The so­lar sec­tor needs all this and more — it also wants elec­tric­ity re­tail­ers to be forced to pay a sub­sidy for ex­cess en­ergy that build­ings with rooftop so­lar ar­rays can sell into the power grid.

At the same time it con­tin­ues to need sub­stan­tial re­search and de­vel­op­ment sup­port from the tax­payer.

Un­der a scheme in­tro­duced by the Howard Gov­ern­ment, the so­lar busi­ness is be­ing sup­ported by a $ 75 mil­lion ‘‘ So­lar Cities’’ pro­gram while its sin­gle big­gest Aus­tralian ven­ture — a power plant to be de­vel­oped at Mil­dura at a cost of $ 420 mil­lion — is re­ceiv­ing al­most $ 80 mil­lion from the fed­eral Gov­ern­ment and $ 50 mil­lion from the Vic­to­rian Gov­ern­ment.

The Rudd Gov­ern­ment has also promised to spend $ 489 mil­lion on in­stalling so­lar pan­els on the roofs of Aus­tralian schools.

In­ter­na­tion­ally, gov­ern­ments in Ger­many, Italy, Spain and South Korea al­low so­lar power pro­duc­ers higher whole­sale prices — sub­sidised by cus­tomers — while in the big­gest gov­ern­ment ef­fort of all, China has been us­ing so­lar cells to help drive its elec­tri­fi­ca­tion of small towns and vil­lages in the sun­light- rich west­ern re­gions.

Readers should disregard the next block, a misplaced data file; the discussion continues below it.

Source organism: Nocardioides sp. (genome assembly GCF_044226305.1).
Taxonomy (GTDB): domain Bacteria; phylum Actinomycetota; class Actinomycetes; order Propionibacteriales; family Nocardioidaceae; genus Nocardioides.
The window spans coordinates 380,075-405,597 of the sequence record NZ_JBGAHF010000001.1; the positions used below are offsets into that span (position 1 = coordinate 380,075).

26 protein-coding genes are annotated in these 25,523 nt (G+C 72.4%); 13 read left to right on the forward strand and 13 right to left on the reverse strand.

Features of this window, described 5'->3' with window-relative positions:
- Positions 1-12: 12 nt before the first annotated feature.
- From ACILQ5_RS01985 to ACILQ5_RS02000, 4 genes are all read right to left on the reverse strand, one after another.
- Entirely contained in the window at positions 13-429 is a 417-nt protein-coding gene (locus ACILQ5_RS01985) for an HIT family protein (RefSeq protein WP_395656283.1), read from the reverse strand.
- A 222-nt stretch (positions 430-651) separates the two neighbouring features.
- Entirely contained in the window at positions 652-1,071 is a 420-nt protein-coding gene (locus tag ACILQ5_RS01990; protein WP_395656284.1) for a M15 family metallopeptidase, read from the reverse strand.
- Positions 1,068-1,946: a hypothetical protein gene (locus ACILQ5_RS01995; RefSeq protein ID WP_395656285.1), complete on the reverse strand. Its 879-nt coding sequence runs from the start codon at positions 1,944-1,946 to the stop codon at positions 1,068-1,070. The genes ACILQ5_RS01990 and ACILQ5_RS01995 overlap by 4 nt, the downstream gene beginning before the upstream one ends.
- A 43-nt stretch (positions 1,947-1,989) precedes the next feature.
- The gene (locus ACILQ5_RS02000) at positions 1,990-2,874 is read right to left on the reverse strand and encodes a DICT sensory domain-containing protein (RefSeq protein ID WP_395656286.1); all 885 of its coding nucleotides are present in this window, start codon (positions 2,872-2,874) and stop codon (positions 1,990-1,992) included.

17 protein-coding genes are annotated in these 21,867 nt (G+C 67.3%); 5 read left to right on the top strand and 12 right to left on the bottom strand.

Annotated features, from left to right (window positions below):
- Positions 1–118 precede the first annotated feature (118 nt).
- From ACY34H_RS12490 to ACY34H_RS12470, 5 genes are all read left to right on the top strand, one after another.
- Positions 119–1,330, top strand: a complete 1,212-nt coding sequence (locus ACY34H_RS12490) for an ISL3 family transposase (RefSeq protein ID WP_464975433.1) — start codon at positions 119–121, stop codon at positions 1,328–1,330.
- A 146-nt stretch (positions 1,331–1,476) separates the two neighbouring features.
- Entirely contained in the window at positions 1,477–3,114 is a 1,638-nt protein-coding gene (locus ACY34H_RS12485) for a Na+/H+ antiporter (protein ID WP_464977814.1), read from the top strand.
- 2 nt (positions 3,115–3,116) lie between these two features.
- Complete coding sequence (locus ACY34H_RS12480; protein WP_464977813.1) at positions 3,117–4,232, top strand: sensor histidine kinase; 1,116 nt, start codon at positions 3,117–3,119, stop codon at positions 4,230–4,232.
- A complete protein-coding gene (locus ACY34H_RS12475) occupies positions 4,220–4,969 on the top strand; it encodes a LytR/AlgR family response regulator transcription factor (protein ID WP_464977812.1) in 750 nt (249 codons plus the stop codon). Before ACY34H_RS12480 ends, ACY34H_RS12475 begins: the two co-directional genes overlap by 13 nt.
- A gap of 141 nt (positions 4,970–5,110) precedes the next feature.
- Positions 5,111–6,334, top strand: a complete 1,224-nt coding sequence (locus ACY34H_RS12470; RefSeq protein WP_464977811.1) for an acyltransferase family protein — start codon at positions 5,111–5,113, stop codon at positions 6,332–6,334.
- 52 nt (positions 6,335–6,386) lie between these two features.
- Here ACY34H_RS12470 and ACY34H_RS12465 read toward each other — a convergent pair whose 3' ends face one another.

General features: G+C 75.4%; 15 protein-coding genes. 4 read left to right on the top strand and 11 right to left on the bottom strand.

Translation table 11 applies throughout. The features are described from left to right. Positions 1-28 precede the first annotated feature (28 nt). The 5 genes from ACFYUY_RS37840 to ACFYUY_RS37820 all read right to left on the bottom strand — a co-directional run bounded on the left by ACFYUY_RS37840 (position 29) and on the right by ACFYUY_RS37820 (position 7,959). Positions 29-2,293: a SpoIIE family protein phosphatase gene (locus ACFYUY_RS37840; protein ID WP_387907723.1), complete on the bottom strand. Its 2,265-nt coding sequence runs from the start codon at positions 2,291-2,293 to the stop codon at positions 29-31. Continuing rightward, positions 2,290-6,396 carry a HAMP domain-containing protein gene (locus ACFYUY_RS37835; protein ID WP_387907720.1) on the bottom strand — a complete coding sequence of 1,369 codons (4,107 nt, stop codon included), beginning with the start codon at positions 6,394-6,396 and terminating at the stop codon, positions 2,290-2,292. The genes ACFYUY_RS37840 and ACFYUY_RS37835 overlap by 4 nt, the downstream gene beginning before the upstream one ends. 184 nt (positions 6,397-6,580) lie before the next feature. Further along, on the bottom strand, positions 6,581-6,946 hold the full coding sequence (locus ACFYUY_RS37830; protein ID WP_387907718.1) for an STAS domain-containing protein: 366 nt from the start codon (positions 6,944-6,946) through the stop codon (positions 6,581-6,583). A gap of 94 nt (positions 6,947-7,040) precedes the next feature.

The Chi­nese ‘‘ Bright­ness Pro­gram’’ aims to de­liver elec­tric­ity to 23 mil­lion peo­ple cur­rently with­out power by 2010. China’s pho­to­voltaic man­u­fac­tur­ing ca­pac­ity was tripled in 2006 and dou­bled again last year.

How­ever, with an in­stalled ca­pac­ity es­ti­mated at 80 megawatts — com­pared with the na­tional to­tal of 713,000MW, 14 times big­ger than Aus­tralian gen­er­a­tion ca­pac­ity — China’s so­lar in­dus­try re­mains mi­nus­cule.

De­spite its lowly global sta­tus, the so­lar in­dus­try sees a bright fu­ture in the medium and long term, driven by the will­ing­ness of gov­ern­ments around the world to em­brace re­new­able en­ergy, high and still ris­ing con­ven­tional en­ergy prices and con­tin­ued progress in cut­ting so­lar man­u­fac­tur­ing costs and im­prov­ing power per­for­mance.

One of the world’s largest in­vestor- owned power com­pa­nies, the Vir­ginia- based AES Cor­po­ra­tion, which has 43,000 MW of gen­er­a­tion ca­pac­ity in 28 coun­tries, an­nounced last month that it was set­ting up a $ US1 bil­lion joint ven­ture for so­lar power de­vel­op­ment in Europe and Asia.

Paul Han­ra­han, chief ex­ec­u­tive of AES, which sources a fifth of its power pro­duc­tion al­ready from wind, hy­dro- elec­tric­ity and biomass, says the project with Amer­i­can private eq­uity firm River­stone Hold­ings will build so­lar plants rang­ing in size from two to 50 megawatts to feed en­ergy into high volt­age net­works.

It is, he adds, part of a $ US10 bil­lion in­vest­ment by the com­pany over 5- 10 years in re­new­able en­ergy.

In­vest­ments like this demon­strate that so­lar power has come a long way since the world was gripped by en­ergy fears in the 1970s — but the sec­tor needs to look to the hori­zon to see how far its strong­est green com­peti­tor, wind en­ergy, has raced in the same time frame.